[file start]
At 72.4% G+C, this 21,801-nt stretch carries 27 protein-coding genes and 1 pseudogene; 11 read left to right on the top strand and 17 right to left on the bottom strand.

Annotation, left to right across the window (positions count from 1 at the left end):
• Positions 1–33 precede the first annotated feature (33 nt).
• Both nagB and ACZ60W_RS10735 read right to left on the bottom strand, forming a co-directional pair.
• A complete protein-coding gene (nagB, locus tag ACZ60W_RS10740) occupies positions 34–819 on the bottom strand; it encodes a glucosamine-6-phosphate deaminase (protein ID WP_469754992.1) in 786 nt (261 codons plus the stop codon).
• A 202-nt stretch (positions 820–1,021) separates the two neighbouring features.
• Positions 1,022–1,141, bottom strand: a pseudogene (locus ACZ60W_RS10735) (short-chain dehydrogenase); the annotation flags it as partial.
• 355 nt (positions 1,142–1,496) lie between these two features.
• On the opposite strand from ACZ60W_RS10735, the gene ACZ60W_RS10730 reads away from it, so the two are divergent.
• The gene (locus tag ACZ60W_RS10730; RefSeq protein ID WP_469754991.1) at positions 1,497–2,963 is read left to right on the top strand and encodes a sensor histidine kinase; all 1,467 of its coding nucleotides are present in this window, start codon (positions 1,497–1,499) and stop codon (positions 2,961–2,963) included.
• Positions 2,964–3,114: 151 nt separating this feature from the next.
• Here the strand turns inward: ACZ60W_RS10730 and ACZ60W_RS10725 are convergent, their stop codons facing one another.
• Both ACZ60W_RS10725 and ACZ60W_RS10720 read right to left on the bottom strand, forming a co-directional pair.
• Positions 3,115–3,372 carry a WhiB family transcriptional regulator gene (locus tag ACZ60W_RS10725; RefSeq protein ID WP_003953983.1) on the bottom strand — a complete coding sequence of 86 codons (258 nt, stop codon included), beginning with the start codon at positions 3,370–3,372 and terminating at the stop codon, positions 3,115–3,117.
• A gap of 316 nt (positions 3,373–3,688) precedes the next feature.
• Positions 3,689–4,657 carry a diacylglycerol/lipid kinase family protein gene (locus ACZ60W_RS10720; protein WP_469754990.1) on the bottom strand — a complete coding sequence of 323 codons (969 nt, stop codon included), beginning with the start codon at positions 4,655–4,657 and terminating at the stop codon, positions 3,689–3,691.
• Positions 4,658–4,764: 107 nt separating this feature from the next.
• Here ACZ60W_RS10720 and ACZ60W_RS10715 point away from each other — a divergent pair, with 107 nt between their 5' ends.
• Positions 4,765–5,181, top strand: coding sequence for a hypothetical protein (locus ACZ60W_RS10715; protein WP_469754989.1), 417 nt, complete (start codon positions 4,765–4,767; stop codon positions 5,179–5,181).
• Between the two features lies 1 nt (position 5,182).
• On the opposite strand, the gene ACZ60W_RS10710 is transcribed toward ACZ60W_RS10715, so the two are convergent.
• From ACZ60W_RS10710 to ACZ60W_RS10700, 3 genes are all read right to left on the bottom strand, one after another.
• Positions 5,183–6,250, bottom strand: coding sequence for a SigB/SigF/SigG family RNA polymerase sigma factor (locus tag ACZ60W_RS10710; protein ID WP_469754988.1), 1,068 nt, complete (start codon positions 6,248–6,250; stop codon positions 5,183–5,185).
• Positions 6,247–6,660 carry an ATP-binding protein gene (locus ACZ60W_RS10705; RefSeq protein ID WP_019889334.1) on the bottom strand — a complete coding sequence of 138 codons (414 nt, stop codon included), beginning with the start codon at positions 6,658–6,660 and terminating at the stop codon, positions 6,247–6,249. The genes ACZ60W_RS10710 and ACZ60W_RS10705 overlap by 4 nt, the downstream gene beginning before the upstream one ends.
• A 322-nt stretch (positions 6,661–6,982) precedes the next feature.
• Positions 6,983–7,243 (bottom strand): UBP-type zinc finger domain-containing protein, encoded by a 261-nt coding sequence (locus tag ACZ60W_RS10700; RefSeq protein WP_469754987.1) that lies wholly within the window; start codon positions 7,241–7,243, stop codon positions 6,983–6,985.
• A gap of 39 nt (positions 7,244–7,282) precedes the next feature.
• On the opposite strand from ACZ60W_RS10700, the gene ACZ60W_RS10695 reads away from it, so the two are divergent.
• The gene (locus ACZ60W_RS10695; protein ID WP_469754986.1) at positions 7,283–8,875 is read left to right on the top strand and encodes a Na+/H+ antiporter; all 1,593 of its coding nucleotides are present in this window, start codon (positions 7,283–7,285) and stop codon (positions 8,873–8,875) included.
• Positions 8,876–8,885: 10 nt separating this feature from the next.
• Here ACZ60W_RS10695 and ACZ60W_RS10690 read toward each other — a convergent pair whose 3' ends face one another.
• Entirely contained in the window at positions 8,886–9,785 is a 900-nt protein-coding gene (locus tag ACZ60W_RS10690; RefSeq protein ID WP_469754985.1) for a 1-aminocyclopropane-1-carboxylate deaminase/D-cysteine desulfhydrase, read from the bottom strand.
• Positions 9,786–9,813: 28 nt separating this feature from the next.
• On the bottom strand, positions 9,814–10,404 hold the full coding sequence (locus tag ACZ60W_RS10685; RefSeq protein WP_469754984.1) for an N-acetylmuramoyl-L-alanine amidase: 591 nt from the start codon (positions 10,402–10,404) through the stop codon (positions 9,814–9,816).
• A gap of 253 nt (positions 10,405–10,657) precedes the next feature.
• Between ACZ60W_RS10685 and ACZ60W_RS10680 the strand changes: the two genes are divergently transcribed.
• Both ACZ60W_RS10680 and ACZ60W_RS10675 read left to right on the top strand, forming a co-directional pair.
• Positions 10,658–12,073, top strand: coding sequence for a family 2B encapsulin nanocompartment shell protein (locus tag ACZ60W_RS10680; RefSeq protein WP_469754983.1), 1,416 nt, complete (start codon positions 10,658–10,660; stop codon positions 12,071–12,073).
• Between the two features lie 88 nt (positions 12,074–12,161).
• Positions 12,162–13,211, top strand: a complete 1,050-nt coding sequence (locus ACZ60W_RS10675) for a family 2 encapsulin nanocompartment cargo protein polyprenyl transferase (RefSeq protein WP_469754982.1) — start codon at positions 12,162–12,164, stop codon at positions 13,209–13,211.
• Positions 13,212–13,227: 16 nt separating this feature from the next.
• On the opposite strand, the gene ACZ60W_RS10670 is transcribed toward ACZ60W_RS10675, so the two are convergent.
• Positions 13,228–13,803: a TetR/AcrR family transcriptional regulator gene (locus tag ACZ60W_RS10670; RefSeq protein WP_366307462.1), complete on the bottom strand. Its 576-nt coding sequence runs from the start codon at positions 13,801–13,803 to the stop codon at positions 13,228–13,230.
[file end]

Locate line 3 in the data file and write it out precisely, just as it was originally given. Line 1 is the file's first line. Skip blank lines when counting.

• Positions 1–33 precede the first annotated feature (33 nt).